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White Teeth, Green Thumb

Rebecca Flint Marx | July 28, 2016 | Food & Drink Story News and Features Eat and Drink National

Read more from the August 2016 Food Issue here.

“Try that,” Peter Jacobsen says, a tiny purple flower in his outstretched palm. Plucked from an anise hyssop plant, it’s one of the 25 different kinds of flowers you can eat on the 1.3 acres that comprise Jacobsen Orchards, the culinary garden that Jacobsen has been farming for the past 34 years. Although he calls it his “secret garden,” Jacobsen’s Yountville plot is beloved by some of the best chefs in the Bay Area: Much of its bounty goes to the French Laundry, and the rest is currently being divvied up between Ninebark, SPQR, and AL’s Place. Jacobsen, who has also supplied produce to Atelier Crenn’s Dominique Crenn and Jeremy Fox when he was at Ubuntu, says the caliber of his clients is no coincidence: “The chefs willing to put up with the spontaneity, they have a gymnastic quality—they’re the ones who get the Michelin stars,” he says. “Others don’t have the tolerance or inspiration.”

While Jacobsen is hardly the only farmer supplying high-end chefs with local produce, he’s one of the new and more rarefied breed of farmers who grow exclusively for restaurants. Because his land is so small and his crops are so impeccable, the chefs who are lucky enough to work with him treat his harvests as precious commodities. And because much of what drives Jacobsen is his love of sharing his discoveries with chefs, he provides them with possibilities they wouldn’t otherwise enjoy. SPQR chef Matthew Accarrino recalls a year when he and Jacobsen grew savoy cabbage: He discovered that the leaves were more versatile if they were cut while the cabbage was still growing. “If I tried to ask another farmer growing 1,000 heads of cabbage to harvest the leaves, he would think I was crazy,” he says.

It’s indeed a bit crazy to find a backyard with 120 producing fruit trees off a quiet residential street in Yountville, but Jacobsen is an improbable farmer. When he and his wife, Gwendolyn, bought their house, he was a practicing dentist and dental professor—it was the excess of ripe fruit on the property that first inspired him to sell his produce to chefs. Today, Jacobsen is still a dentist in San Francisco two days a week. But Yountville is home, and when he’s asked what he does for a living, “I say I’m a farmer,” he says. “Everyone tends to have preconceived notions about farmers and dentists. ‘Farmer’ is less threatening.”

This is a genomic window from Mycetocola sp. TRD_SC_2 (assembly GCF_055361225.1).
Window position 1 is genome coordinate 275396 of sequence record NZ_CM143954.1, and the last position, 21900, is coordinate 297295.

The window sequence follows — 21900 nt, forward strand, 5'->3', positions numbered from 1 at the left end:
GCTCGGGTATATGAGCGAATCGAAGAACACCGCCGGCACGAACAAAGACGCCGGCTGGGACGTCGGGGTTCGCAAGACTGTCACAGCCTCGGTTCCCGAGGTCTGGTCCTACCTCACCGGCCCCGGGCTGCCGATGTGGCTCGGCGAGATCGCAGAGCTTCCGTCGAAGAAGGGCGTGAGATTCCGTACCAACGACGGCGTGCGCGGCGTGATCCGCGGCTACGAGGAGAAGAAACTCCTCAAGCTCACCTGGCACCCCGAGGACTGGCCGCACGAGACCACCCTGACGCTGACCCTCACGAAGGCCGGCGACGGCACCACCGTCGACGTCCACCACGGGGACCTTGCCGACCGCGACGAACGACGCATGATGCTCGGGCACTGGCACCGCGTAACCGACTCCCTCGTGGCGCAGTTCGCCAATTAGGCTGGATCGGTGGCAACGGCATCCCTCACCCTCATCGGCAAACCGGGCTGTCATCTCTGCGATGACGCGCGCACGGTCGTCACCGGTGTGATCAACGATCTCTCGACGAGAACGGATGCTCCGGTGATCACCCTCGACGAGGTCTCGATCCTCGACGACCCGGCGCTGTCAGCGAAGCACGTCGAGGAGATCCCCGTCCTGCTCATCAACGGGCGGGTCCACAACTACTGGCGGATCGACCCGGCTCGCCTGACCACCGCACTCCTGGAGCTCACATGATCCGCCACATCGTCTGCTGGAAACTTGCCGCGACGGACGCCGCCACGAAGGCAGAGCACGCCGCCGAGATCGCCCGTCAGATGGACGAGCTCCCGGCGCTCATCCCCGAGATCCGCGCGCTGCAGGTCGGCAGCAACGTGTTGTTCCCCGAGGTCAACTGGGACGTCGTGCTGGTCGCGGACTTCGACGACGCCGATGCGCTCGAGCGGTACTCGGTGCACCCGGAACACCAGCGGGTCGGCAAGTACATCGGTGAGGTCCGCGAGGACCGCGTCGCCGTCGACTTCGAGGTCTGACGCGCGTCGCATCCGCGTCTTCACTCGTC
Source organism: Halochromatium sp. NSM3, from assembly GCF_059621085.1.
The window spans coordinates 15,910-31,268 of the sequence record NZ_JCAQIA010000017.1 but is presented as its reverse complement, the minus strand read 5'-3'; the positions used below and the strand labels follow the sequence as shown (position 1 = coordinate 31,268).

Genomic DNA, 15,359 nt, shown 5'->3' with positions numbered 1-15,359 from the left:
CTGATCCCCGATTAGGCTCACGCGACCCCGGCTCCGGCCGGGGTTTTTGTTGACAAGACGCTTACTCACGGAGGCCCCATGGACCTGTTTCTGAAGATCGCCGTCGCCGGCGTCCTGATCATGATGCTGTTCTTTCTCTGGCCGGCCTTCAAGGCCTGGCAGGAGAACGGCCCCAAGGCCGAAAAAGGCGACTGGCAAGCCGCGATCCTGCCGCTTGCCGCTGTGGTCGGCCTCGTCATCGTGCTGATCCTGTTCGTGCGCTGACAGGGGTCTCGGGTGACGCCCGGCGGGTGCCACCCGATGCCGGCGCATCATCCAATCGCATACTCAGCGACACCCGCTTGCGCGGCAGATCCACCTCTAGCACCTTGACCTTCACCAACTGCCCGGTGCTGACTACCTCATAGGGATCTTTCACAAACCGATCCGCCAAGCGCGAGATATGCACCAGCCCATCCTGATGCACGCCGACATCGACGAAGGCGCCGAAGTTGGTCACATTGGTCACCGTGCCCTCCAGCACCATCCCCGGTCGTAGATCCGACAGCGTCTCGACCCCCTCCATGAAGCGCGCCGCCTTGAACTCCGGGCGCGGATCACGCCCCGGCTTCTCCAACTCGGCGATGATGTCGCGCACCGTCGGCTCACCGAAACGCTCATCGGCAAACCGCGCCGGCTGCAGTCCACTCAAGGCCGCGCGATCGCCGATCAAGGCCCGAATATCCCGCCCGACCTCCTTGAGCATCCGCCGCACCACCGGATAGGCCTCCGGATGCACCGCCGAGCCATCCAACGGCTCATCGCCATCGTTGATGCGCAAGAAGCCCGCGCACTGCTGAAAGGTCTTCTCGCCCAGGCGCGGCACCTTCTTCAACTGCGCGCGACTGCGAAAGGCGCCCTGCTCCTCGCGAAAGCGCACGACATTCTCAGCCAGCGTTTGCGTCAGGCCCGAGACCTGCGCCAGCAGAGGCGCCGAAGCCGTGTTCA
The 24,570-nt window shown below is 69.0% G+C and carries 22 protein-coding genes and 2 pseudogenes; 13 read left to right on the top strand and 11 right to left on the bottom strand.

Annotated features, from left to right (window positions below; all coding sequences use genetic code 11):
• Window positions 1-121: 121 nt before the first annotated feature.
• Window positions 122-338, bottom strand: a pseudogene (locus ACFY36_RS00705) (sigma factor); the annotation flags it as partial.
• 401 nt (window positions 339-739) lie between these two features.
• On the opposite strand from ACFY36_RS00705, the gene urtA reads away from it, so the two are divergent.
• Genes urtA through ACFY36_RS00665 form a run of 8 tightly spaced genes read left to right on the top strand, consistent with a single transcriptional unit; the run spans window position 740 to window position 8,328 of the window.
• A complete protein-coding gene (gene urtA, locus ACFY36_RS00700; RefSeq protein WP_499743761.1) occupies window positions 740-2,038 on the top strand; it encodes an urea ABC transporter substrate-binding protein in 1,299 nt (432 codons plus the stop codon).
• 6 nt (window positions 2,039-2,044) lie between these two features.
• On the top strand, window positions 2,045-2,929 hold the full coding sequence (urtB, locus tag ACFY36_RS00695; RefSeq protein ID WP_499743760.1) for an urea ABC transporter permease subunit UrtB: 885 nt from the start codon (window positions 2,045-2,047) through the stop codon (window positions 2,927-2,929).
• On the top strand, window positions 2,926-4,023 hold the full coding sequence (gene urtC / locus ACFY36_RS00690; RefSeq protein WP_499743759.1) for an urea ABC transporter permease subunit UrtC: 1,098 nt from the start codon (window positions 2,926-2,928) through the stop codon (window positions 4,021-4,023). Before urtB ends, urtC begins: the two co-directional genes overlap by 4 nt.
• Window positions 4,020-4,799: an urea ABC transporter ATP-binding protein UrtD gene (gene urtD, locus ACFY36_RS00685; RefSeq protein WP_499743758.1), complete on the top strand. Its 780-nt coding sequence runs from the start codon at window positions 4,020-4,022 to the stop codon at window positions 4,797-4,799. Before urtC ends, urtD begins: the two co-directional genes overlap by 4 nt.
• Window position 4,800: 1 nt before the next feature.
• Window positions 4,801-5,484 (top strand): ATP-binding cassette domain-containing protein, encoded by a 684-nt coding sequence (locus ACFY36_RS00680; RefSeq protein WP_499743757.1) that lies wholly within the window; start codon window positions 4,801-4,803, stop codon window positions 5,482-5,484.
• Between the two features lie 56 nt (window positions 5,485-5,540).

To tour Jacobsen’s land with him is a bit like traipsing through Wonderland with the white rabbit as your guide. He’ll feed you tiny white strawberries that taste, as he says, “like somebody put a strawberry in a strawberry”; proffer improbably savory, slightly fishy green leaves that appear to be coated in sugar (“fico├»de glaciale, the darling of fancy chefs,” he explains); and, standing in the shade of a celestial fig tree, offer you a daylily to eat—“but just the yellow part.” You half expect him to follow that with an invitation to dine on an actual lotus.

“He’s like Willy Wonka; he’s not trying to churn out 60 flats of Black Mission figs a week. For him, it’s all about the differences and variations,” says Accarrino. The chef has been working with Jacobsen for five years and drives up to the farm on a weekly basis. Although the farm isn’t big enough to grow ingredients in huge quantities, he says, “if I want to grow nine different kinds of peas, that’s the place it will work."

“It’s been a lot of fun to have an orchard on your doorstep,” adds Elwyn Boyles, the Thomas Keller Restaurant Group’s pastry chef. “You’re able to look at your fruit as it progresses and choose what you’re going to do with it at its different stages.” Recently, he pickled some of Jacobsen’s underripe green peaches and made ice cream from their leaves that tastes exactly like almonds.

Working with imaginative, ambitious chefs has kept Jacobsen inspired and motivated; teaching and learning from them has helped him maintain what he refers to as his “beginner’s mind.” Walking through his orderly rows, he looks a decade younger than his 71 years. He plans to keep going until he can’t, and then go some more. “It’s written into our will,” he says. “Gwenny is to put me in a corner and let me do the weeding.”

Originally published in the August issue of San Francisco

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